I agree with you, pickedpeck. I suspect the geographical regions in which RA operates are a turn-off to some but, as you and I understand, they overlook the high creditworthiness of the customers, the risk mitigation via geographical diversity and the high barriers to entry for cost-comparable competition.
I’d have bought more if the shares were more liquid: top-notch company.
I may have gone too early Ragnar. I’m covered with plenty of short futures positions but the beta on natural resources stocks has been huge in this crisis.
SLP ought to bounce hard when the medical data finally turns: but perhaps it goes to 20 pence first! I hope not...
A bit of pound cost averaging in North London.
I just bought £25k at 36.5 pence. Cars will still be manufactured and purchased, albeit with a hiatus.
This share may now trade as a proxy of expected PGM basket price...but the outlook for two years from now suggests that the current price is too low.
I bought this a few weeks back at 195 and thought I was getting in near the bottom: we’ve all done it!
I think that when your sales price is Brent minus 21 or 22, then operational gearing can start to be a significant factor on the SP as POO falls. Also not helped by lack of transparency on the equation which gets you from BOPD to revenue.
Still a cash pile, great resource, expansion plan (albeit a slow one in terms of progress). I continue to hold....
Market cap at 48.5 pence is about gbp139m.
Assuming H1 results (net profit usd23.9m, PGM basket price usd1,830/oz) are replicated for H2 then that gives a PE of about 3.8. Clearly PGM prices have been hammered today, but the current share price suggests that either the market expects a much lower basket price from today’s level or the market has significantly overreacted. Or I’ve gone bonkers, which is certainly possible.
Please don’t nitpick the numbers: this is back-of-fag-packet stuff. However, do correct me if I’ve gone badly wrong.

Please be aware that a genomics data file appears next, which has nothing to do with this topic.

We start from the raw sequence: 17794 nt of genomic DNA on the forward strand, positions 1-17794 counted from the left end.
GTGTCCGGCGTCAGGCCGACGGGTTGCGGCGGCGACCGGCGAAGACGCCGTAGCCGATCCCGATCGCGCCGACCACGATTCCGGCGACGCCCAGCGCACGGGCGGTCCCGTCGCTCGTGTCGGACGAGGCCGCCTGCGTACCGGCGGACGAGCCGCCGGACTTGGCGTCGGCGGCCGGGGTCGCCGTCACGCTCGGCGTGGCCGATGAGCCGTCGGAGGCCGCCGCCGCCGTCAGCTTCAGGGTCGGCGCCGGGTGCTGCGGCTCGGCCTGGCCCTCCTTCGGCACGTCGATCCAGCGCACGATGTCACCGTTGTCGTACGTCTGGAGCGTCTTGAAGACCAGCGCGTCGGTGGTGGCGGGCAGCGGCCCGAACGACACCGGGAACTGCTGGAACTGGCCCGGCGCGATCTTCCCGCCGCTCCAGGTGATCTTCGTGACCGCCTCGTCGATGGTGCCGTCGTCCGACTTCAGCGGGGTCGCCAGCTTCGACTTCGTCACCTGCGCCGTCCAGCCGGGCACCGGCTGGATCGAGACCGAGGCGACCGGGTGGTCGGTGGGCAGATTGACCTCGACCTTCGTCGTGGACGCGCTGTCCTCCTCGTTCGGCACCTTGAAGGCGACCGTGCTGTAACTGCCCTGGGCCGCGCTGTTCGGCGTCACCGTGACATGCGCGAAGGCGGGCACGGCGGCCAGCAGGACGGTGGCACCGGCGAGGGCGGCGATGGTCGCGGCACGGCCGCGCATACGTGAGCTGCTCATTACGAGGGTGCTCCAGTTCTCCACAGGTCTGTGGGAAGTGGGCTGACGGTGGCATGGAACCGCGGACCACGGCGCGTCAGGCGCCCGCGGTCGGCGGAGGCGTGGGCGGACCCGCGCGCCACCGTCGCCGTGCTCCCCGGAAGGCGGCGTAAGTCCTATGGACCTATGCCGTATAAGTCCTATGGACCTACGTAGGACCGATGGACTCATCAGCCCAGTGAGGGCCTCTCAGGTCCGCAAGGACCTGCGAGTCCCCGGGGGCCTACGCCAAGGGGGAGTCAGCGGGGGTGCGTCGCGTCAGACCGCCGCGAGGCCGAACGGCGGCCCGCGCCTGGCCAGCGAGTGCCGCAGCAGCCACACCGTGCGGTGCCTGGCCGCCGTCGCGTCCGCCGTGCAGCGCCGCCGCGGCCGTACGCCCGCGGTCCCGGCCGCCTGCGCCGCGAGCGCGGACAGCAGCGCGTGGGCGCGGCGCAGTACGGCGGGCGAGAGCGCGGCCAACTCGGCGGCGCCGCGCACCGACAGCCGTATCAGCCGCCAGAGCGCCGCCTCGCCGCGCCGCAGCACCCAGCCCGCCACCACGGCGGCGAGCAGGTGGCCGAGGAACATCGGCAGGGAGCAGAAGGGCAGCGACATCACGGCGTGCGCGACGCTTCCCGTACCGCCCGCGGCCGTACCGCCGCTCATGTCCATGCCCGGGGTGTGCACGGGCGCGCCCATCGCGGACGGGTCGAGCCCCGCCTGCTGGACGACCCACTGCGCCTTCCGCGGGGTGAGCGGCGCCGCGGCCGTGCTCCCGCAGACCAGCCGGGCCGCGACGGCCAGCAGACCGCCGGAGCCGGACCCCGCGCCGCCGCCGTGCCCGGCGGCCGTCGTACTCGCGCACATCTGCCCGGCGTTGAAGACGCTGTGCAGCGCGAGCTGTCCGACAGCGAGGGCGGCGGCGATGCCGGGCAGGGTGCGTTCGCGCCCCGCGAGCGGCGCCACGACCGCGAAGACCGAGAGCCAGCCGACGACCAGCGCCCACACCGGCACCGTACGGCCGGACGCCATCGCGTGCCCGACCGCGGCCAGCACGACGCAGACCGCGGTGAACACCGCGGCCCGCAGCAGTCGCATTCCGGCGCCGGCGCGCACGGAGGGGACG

Best of luck, everyone.
I just bought two decent chunks at 49.25 and 49.19.
The worry for SLP now is that the car manufacturers shut shop for a few months (though that may actually be more costly than them continuing to produce vehicles, I suppose).
This is easily my biggest position.
I agree that the market overall will start to stabilise when the sad truth sinks in that this horrible virus is going pandemic.
Completely agree, OAW and legs
The lack of communication is extremely poor. An operational update is well overdue with some detail on Seven progress, current bopd and also Niger situation, obstacles to progress, etc.
This is where the NEDs are supposed to do their jobs.
Reminds me of Amerisur so much...
In my experience, it isn’t so much the build time for the energy solutions but more the time taken for the various permitting and contracting (environmental impact assessments, grid connection licences, land rights for leeways, PPAs, etc.) Apologies if this is stating the obvious. The ease or difficulty is going to vary wildly, but there is so much market to go after which makes it so exciting. Path-of-least-resistance projects should really build momentum for the technology.
For me, the most attractive use of VRFBs is the bolt-on to built wind and PV sites. However, permitting can still be needed here if there is grid connection involved. I believe this may have been looked into for companies like the Ventus VCTs (VEN, VEN2, VNC, VENC), where I’m invested (and which have regularly paid a 7% tax-free dividend, he added shamelessly!) This type of asset would be a perfect fit for VRFBs.